As we grapple with the plague of Coronavirus, can we draw any inspiration from what our country accomplished during World War Two?
On 8 May 1945, seventy-five years ago, a heroic national struggle came to an end when Nazi Germany surrendered to the United States and its allies.
Mixed emotions for GIs
The U. S. erupted in celebration, but for the GIs who had been fighting in Europe, the day was one of mixed emotions. In my dad’s letters to his parents, the mood is ambivalent.
Carl Lavin served as a rifleman in the 84th Infantry Division, which entered combat after D-Day and had fought from the Belgian frontier through the Battle of the Bulge, across the Rhine and the Roer, and now found itself on the Elbe, linking up with Russian troops.
For these soldiers, there were three reasons why VE Day was subdued.
First, the victory was anticlimactic. All the GIs knew for several weeks that the war was over. The German attacks were less frequent and less professional.
The surrendering and captured Wehrmacht troops were not hardened soldiers, but simple villagers and kids. These kids were younger than the Americans – and the Americans themselves were just kids, Carl having graduated from high school in 1942.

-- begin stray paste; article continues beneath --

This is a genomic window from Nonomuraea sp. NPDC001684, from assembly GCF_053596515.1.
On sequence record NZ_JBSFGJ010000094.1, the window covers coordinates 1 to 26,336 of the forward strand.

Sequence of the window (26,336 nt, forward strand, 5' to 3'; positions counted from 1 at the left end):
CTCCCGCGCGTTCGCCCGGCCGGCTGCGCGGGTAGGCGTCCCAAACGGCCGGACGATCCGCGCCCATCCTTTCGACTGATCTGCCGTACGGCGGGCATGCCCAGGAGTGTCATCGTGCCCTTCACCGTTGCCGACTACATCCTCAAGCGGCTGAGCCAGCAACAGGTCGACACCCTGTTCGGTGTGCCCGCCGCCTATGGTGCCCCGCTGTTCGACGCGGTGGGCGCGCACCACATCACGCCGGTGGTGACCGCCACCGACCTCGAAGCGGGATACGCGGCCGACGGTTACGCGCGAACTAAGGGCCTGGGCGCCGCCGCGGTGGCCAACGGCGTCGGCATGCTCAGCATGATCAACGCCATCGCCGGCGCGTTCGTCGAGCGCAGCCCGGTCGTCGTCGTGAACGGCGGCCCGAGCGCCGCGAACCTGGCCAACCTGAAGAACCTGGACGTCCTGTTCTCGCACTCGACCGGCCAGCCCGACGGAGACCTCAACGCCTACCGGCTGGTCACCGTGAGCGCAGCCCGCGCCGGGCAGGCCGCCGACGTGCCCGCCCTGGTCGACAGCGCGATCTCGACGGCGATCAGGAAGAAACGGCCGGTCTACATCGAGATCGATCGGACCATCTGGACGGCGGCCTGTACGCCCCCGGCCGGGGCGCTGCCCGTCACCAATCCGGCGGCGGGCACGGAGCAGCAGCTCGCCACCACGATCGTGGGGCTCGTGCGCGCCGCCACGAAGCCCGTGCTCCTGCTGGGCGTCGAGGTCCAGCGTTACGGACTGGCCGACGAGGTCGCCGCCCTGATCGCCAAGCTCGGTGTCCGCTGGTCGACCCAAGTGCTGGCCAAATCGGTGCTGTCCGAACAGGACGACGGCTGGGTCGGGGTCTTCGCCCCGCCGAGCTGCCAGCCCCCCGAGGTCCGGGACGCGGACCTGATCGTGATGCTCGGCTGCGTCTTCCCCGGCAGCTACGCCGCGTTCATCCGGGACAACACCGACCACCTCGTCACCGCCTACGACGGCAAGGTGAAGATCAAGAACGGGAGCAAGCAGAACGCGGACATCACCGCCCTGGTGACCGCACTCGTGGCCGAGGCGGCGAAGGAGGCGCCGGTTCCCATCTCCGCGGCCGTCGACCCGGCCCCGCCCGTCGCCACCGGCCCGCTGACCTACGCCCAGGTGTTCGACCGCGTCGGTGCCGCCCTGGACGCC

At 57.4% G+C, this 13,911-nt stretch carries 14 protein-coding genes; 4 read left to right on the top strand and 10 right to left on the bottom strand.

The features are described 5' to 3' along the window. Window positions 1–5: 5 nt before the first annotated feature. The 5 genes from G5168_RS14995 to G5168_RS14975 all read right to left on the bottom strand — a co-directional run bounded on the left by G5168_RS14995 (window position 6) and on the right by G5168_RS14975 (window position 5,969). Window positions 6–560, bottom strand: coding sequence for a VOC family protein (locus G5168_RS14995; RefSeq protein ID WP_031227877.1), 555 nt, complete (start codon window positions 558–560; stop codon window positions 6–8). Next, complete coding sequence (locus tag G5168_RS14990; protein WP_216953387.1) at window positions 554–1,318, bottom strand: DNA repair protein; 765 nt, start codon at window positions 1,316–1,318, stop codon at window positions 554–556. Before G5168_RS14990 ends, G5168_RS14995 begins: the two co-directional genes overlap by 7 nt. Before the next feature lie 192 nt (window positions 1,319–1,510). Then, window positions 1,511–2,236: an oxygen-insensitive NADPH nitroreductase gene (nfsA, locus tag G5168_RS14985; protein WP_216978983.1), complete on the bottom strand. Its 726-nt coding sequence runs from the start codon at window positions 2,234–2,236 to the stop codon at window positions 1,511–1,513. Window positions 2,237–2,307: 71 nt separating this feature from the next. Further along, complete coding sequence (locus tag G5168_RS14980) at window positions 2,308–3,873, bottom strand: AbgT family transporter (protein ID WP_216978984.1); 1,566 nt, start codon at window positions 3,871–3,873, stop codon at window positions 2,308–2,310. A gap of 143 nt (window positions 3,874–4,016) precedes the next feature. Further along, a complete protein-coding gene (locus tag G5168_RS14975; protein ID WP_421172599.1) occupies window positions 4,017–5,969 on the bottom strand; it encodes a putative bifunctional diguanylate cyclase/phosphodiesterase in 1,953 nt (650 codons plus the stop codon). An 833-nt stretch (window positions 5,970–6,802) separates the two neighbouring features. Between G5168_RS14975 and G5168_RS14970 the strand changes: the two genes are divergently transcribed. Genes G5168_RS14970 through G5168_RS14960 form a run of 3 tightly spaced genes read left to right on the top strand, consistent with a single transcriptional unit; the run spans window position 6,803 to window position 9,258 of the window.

So the final weeks were more a matter of cautious advance rather than combat. As April progressed, it was increasingly clear that Germany had lost the will to fight. With Hitler’s April 30 suicide, it was just a matter of days.
Continued conflict in the Pacific
Second, there was still Japan. The GIs knew — knew — they would be shipped to Japan.
“This is a solemn but glorious hour,”
President Truman told the nation in his VE address,
“We must work to finish the war. Our victory is only half won. The West is free, but the East is still in bondage…”
There was almost a fatalism in Dad’s letter home. He wrote:
“Well I feel fairly certain that I’ll go back to the States, get a furlough, and go to the Pacific… Don’t expect quite as many letters from me as you’ve been getting.”
Maybe not much to celebrate.
Human cost of war
Third, they knew the price they paid. In over 150 days in combat, the 84th Division suffered over 9800 casualties, or 70% of the division.
You can savour the victory, but there is a bit of emptiness. War correspondent Ernie Pyle explained,
“You feel small in the presence of dead men and ashamed of being alive, and you don’t ask silly questions.”
So it was a subdued celebration. The men of the 84th understood there would eventually be an end to the fight, and they knew there would be other enemies. Most of all, they understood they had to mourn their dead, just as we must mourn our dead today.
Frank Lavin served as Ronald Reagan’s White House political director from 1987 to 1989 and is the CEO of Export Now, a company that helps U.S. brands sell online in China.
His book, ‘Home Front to Battlefield: An Ohio Teenager in World War Two‘ was published in 2017 by Ohio University Press and is available on Amazon and at all good book stores.